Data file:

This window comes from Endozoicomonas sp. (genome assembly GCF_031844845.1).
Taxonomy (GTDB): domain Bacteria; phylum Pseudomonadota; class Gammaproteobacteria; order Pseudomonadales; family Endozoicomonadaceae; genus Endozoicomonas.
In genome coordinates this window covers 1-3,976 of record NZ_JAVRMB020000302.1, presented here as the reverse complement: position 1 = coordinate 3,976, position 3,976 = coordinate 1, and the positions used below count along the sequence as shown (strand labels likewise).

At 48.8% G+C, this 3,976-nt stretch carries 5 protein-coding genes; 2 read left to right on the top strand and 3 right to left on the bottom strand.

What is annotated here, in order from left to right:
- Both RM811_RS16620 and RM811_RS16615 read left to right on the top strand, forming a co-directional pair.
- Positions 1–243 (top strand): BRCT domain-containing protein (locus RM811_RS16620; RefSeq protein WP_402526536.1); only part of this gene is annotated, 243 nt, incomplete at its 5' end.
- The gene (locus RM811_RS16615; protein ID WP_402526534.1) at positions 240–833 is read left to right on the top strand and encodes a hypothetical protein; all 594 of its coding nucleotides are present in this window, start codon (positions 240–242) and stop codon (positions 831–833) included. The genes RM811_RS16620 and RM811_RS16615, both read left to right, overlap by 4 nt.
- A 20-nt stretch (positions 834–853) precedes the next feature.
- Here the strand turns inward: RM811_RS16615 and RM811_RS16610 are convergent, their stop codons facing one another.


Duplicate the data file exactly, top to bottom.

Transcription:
This window comes from Endozoicomonas sp. (genome assembly GCF_031844845.1).
Taxonomy (GTDB): domain Bacteria; phylum Pseudomonadota; class Gammaproteobacteria; order Pseudomonadales; family Endozoicomonadaceae; genus Endozoicomonas.
In genome coordinates this window covers 1-3,976 of record NZ_JAVRMB020000302.1, presented here as the reverse complement: position 1 = coordinate 3,976, position 3,976 = coordinate 1, and the positions used below count along the sequence as shown (strand labels likewise).

At 48.8% G+C, this 3,976-nt stretch carries 5 protein-coding genes; 2 read left to right on the top strand and 3 right to left on the bottom strand.

What is annotated here, in order from left to right:
- Both RM811_RS16620 and RM811_RS16615 read left to right on the top strand, forming a co-directional pair.
- Positions 1–243 (top strand): BRCT domain-containing protein (locus RM811_RS16620; RefSeq protein WP_402526536.1); only part of this gene is annotated, 243 nt, incomplete at its 5' end.
- The gene (locus RM811_RS16615; protein ID WP_402526534.1) at positions 240–833 is read left to right on the top strand and encodes a hypothetical protein; all 594 of its coding nucleotides are present in this window, start codon (positions 240–242) and stop codon (positions 831–833) included. The genes RM811_RS16620 and RM811_RS16615, both read left to right, overlap by 4 nt.
- A 20-nt stretch (positions 834–853) precedes the next feature.
- Here the strand turns inward: RM811_RS16615 and RM811_RS16610 are convergent, their stop codons facing one another.